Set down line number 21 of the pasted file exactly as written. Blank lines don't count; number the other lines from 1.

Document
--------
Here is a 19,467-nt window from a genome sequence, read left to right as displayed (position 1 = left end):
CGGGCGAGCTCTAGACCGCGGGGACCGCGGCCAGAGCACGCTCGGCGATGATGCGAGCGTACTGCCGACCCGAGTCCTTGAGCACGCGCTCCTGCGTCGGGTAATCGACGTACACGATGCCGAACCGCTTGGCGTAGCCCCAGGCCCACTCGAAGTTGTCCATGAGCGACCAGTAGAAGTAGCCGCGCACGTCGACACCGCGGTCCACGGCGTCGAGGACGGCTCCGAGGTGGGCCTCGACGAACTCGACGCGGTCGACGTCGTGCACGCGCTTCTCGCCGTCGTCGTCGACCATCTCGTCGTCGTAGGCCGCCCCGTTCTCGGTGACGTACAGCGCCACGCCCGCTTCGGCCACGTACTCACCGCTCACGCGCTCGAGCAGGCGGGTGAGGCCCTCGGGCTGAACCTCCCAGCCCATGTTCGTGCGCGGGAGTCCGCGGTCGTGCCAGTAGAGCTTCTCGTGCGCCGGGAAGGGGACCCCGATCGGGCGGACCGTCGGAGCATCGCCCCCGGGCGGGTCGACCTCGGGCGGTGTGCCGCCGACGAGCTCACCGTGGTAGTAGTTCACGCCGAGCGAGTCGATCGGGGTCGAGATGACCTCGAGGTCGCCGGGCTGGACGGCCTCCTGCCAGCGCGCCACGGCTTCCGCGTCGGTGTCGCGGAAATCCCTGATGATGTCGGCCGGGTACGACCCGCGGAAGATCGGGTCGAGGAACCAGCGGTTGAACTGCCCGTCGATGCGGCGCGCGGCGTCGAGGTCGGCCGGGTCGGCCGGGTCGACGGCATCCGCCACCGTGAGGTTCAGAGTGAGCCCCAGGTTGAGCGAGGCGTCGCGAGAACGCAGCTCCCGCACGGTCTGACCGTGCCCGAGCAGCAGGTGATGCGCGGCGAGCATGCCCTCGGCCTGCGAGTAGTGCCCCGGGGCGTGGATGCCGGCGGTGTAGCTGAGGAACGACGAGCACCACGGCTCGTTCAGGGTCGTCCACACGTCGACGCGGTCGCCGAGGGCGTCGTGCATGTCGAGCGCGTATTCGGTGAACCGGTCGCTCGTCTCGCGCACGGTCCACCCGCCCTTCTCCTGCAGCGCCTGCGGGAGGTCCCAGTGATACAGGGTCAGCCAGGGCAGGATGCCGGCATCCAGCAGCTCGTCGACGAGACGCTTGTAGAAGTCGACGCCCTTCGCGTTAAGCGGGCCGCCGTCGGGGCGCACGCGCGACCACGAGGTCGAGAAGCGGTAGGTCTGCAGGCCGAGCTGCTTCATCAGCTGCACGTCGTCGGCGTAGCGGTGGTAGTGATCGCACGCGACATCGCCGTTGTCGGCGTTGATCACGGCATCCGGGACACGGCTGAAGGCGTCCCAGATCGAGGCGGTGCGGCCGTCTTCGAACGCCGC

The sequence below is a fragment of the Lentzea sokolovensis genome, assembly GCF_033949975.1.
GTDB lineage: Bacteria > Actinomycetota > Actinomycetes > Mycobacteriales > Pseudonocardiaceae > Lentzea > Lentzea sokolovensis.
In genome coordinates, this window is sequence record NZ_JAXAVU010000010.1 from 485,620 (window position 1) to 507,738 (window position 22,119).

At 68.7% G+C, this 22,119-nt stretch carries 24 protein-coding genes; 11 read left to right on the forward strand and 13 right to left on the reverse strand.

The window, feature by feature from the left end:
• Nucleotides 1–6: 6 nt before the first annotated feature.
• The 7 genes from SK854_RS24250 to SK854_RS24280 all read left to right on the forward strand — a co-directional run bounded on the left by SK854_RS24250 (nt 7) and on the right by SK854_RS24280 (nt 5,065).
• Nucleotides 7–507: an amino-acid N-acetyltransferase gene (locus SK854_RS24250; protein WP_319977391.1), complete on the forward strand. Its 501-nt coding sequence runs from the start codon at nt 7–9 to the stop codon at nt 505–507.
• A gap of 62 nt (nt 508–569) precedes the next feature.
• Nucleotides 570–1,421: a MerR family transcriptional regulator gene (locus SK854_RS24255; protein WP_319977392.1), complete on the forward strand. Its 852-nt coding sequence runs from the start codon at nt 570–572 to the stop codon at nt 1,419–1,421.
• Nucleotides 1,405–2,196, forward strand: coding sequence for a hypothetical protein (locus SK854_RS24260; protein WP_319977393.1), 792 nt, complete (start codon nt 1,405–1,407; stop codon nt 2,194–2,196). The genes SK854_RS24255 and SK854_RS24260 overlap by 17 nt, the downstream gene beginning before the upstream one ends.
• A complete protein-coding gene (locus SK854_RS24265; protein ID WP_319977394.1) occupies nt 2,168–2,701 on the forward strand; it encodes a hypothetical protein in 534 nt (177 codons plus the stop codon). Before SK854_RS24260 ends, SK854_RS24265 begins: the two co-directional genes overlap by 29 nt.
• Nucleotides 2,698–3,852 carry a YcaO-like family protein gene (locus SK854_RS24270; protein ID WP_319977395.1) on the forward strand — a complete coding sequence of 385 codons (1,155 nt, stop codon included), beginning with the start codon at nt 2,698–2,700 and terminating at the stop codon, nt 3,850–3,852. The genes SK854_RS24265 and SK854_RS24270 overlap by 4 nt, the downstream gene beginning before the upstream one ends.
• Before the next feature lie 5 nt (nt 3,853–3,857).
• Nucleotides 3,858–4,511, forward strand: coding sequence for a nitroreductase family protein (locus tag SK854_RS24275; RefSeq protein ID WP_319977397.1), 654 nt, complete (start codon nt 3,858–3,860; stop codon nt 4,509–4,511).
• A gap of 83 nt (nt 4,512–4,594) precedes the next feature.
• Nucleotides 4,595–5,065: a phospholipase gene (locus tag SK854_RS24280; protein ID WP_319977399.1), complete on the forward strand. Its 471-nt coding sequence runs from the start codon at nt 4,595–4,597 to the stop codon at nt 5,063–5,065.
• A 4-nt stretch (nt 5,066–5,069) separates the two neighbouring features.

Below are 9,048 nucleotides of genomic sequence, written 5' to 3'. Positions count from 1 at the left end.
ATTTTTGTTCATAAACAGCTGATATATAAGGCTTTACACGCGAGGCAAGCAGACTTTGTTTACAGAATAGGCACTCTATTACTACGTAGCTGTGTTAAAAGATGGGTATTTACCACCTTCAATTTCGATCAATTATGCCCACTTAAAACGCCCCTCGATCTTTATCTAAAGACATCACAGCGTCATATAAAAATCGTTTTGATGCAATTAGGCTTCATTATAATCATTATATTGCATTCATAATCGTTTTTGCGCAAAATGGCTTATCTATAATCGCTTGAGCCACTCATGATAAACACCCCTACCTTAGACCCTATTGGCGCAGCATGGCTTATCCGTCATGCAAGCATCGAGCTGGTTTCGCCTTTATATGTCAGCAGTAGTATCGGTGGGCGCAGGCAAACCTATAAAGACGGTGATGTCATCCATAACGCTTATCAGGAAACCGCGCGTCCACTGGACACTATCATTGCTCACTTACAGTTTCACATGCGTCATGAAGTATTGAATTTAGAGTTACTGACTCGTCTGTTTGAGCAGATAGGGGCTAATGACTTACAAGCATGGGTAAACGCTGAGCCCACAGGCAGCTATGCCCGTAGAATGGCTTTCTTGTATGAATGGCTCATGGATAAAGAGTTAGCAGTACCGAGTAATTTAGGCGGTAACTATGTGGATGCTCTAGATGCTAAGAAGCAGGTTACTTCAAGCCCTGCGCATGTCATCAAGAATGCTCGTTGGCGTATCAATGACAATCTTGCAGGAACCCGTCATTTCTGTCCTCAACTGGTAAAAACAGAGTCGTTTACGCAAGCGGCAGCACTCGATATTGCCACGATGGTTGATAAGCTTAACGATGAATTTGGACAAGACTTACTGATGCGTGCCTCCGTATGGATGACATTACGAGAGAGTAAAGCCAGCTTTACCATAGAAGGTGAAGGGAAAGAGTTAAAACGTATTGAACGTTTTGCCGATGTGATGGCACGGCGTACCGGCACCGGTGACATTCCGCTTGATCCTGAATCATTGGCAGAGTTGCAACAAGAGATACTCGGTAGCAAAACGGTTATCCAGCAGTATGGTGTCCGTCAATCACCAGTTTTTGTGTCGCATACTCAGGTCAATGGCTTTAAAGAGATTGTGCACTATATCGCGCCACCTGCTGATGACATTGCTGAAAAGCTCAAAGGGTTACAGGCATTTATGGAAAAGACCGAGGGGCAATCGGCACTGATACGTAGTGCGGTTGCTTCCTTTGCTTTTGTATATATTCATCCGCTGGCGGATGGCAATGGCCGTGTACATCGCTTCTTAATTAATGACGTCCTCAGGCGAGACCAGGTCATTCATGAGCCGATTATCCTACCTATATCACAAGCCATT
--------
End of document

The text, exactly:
Below are 9,048 nucleotides of genomic sequence, written 5' to 3'. Positions count from 1 at the left end.